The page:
Clearly, parliament was not unaware of the option to disregard votes, but the legislature chose to delete it. Another principle of interpretation that courts use is that things that are ‘conspicuously absent’ from a law are not to be grafted into it by judges. The fact that this consequence no longer exists is, thus, a rather conspicuous absence.

Through the years, the legislature has wrestled with how to handle defection. It has expanded and contracted what ‘defection’ means for the purposes of disqualification, and it has tinkered with the consequences. 

At times, the Political Parties Act disqualified members of parliament only when they withdrew from a party, while votes contrary to the majority of the party’s membership were discarded. At others, votes were neither discarded nor were there personal consequences. And in present times, the equilibrium is clear: you can be disqualified for casting a dissenting vote, but there is no provision for discarding such a vote.

This is all to say nothing of the obvious chain of causation: the vote must be cast before you are disqualified. If you haven’t cast the vote, there is nothing to disqualify you for. You can be disqualified for voting, “in relation to” a vote of no-confidence, but the disqualification is for the act of voting, not for acts “in relation” to the vote. This means, of course, that you cannot be disqualified for standing in line to vote, or even announcing that you will vote against the prime minister. The text is clear, and only the legislature can alter it.

And because even disqualification by the party head is the first subject to confirmation by the Election Commission, and then the Supreme Court, all of this disqualification business is close to impossible during a vote of no-confidence. 

So neither a prime minister, nor a party head, nor the secretary of the National Assembly, nor a speaker can do anything to prevent the casting of the vote. The vote will be cast, and in due course, the member who cast it ought to be disqualified. That’s all there is to it.

And yet, suggestions abound to the effect that the speaker will, somehow, disrupt the casting of such votes. Ordinarily, this would be a rather uncharitable presumption. 

This is particularly so given the presumption of the neutrality of the speaker (which, in some countries, is why speakers wear robes). But when the speaker tweets his loyalty to the prime minister, against whom the vote is to be passed, it doesn’t hurt to double-check.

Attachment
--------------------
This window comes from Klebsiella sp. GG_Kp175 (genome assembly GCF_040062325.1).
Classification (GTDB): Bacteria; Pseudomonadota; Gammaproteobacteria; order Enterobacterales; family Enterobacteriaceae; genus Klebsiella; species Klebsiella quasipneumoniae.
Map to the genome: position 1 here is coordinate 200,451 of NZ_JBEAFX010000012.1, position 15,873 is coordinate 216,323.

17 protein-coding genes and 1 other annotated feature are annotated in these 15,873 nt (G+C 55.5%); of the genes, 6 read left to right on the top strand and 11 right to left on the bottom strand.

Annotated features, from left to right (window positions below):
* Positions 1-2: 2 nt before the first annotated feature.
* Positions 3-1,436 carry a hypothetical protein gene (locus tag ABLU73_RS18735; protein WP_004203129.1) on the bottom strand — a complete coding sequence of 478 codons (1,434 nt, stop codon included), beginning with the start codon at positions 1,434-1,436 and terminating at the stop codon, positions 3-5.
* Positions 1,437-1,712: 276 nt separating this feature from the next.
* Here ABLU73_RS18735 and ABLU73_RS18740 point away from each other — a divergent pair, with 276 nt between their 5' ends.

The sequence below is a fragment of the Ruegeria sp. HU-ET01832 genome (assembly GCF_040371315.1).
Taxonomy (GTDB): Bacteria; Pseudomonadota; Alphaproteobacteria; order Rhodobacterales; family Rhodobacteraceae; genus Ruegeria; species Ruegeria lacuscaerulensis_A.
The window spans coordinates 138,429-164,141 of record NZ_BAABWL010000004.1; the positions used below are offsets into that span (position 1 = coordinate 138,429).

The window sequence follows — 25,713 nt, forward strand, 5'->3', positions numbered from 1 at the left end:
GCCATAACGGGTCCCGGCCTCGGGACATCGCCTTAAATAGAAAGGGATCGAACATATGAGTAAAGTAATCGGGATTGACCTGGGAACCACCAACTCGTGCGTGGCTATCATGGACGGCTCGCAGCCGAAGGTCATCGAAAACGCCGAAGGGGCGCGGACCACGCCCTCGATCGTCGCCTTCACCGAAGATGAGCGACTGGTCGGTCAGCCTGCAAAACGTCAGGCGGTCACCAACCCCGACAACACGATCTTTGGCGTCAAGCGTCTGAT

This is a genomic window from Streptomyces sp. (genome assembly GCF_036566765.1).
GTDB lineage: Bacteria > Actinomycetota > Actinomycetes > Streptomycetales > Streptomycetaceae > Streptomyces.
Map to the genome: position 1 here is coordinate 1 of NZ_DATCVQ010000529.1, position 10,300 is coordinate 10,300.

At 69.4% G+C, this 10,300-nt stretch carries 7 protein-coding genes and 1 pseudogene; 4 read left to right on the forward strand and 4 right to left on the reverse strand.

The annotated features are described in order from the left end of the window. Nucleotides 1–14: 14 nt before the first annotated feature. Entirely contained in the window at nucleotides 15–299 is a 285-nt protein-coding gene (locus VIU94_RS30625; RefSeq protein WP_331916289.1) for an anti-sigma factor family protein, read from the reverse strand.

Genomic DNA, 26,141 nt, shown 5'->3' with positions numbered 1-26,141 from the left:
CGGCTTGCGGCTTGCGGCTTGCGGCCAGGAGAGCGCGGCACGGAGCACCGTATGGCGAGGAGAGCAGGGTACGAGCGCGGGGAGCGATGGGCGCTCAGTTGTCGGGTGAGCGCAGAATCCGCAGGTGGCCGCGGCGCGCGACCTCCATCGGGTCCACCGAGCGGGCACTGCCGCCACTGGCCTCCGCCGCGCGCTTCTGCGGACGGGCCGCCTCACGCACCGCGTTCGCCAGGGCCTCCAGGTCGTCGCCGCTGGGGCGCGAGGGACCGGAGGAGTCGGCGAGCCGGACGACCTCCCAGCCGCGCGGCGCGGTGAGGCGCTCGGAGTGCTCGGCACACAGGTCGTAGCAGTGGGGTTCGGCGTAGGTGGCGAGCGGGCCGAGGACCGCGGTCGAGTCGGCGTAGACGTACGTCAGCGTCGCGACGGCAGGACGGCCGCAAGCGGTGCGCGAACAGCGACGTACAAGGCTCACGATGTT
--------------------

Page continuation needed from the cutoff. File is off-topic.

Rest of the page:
The roles of the speaker and the secretary of the National Assembly are both laid out in the National Assembly’s own rules. Nowhere is the speaker allowed to discard a vote. 

In fact, the speaker only receives the final count and not even the list of voters; it is the secretary who collects the lists and passes on the final count to the speaker. And the secretary, who does not even figure into the whole procedure for disqualification under 63A, obviously can’t disregard votes on this basis, either.

So, the options that the speaker is left with are the rather blatant suspension or withdrawal of members, which are only allowed for “disregarding the authority of the speaker” or “grossly disorderly” conduct. Such violations must, of course, also be connected to some violation of procedure or law.

Indeed, against all of these insinuations, there seems to be no law to come by. If the constitution is to be followed, then parliament shall decide whether the prime minister shall stay or not — as is its right — for better or worse.

But then again, rain may yet not fall on the charade. Reality is, after all, a circle. And we’ve seen it all happen before.

The writer is a lawyer. Email: salaar.khan@columbia.edu. Tweets at @brainmasalaar

Originally published in The News